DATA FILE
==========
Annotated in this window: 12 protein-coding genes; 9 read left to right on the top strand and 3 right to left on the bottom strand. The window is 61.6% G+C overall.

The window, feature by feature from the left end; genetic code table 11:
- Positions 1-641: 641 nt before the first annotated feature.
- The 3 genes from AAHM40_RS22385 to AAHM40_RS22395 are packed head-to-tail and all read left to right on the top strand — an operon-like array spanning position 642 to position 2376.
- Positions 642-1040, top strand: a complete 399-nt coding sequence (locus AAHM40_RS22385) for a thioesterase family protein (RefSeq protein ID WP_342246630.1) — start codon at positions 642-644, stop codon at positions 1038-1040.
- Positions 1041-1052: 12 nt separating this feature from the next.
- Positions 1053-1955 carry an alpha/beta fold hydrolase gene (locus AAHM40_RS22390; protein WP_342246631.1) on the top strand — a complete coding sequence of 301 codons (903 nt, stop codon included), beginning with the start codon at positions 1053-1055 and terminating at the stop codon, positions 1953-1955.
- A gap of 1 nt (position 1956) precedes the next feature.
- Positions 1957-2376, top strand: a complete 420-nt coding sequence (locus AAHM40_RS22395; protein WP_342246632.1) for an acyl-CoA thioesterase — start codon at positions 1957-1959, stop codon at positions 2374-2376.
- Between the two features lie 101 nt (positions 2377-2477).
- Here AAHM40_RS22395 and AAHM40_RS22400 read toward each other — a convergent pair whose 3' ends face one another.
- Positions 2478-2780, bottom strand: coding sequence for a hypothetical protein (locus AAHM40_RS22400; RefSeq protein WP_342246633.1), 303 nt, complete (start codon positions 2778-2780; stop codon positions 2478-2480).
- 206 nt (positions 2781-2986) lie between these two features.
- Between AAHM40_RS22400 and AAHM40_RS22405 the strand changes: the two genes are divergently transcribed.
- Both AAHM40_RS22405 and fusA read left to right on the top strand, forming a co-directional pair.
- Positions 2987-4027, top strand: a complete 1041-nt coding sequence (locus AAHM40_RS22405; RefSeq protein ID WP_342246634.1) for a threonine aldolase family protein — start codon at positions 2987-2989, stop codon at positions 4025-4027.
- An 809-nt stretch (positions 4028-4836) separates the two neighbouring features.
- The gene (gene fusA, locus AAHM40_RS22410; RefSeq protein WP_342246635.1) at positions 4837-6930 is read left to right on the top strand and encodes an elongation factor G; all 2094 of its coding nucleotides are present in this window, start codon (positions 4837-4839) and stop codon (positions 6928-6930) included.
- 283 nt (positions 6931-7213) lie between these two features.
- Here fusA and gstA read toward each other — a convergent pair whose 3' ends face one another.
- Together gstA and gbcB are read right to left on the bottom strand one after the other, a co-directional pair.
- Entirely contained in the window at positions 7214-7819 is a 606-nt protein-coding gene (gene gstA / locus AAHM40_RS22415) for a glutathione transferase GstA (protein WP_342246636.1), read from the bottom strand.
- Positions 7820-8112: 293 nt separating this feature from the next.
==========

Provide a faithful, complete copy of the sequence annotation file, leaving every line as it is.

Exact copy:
Annotated in this window: 12 protein-coding genes; 9 read left to right on the top strand and 3 right to left on the bottom strand. The window is 61.6% G+C overall.

The window, feature by feature from the left end; genetic code table 11:
- Positions 1-641: 641 nt before the first annotated feature.
- The 3 genes from AAHM40_RS22385 to AAHM40_RS22395 are packed head-to-tail and all read left to right on the top strand — an operon-like array spanning position 642 to position 2376.
- Positions 642-1040, top strand: a complete 399-nt coding sequence (locus AAHM40_RS22385) for a thioesterase family protein (RefSeq protein ID WP_342246630.1) — start codon at positions 642-644, stop codon at positions 1038-1040.
- Positions 1041-1052: 12 nt separating this feature from the next.
- Positions 1053-1955 carry an alpha/beta fold hydrolase gene (locus AAHM40_RS22390; protein WP_342246631.1) on the top strand — a complete coding sequence of 301 codons (903 nt, stop codon included), beginning with the start codon at positions 1053-1055 and terminating at the stop codon, positions 1953-1955.
- A gap of 1 nt (position 1956) precedes the next feature.
- Positions 1957-2376, top strand: a complete 420-nt coding sequence (locus AAHM40_RS22395; protein WP_342246632.1) for an acyl-CoA thioesterase — start codon at positions 1957-1959, stop codon at positions 2374-2376.
- Between the two features lie 101 nt (positions 2377-2477).
- Here AAHM40_RS22395 and AAHM40_RS22400 read toward each other — a convergent pair whose 3' ends face one another.
- Positions 2478-2780, bottom strand: coding sequence for a hypothetical protein (locus AAHM40_RS22400; RefSeq protein WP_342246633.1), 303 nt, complete (start codon positions 2778-2780; stop codon positions 2478-2480).
- 206 nt (positions 2781-2986) lie between these two features.
- Between AAHM40_RS22400 and AAHM40_RS22405 the strand changes: the two genes are divergently transcribed.
- Both AAHM40_RS22405 and fusA read left to right on the top strand, forming a co-directional pair.
- Positions 2987-4027, top strand: a complete 1041-nt coding sequence (locus AAHM40_RS22405; RefSeq protein ID WP_342246634.1) for a threonine aldolase family protein — start codon at positions 2987-2989, stop codon at positions 4025-4027.
- An 809-nt stretch (positions 4028-4836) separates the two neighbouring features.
- The gene (gene fusA, locus AAHM40_RS22410; RefSeq protein WP_342246635.1) at positions 4837-6930 is read left to right on the top strand and encodes an elongation factor G; all 2094 of its coding nucleotides are present in this window, start codon (positions 4837-4839) and stop codon (positions 6928-6930) included.
- 283 nt (positions 6931-7213) lie between these two features.
- Here fusA and gstA read toward each other — a convergent pair whose 3' ends face one another.
- Together gstA and gbcB are read right to left on the bottom strand one after the other, a co-directional pair.
- Entirely contained in the window at positions 7214-7819 is a 606-nt protein-coding gene (gene gstA / locus AAHM40_RS22415) for a glutathione transferase GstA (protein WP_342246636.1), read from the bottom strand.
- Positions 7820-8112: 293 nt separating this feature from the next.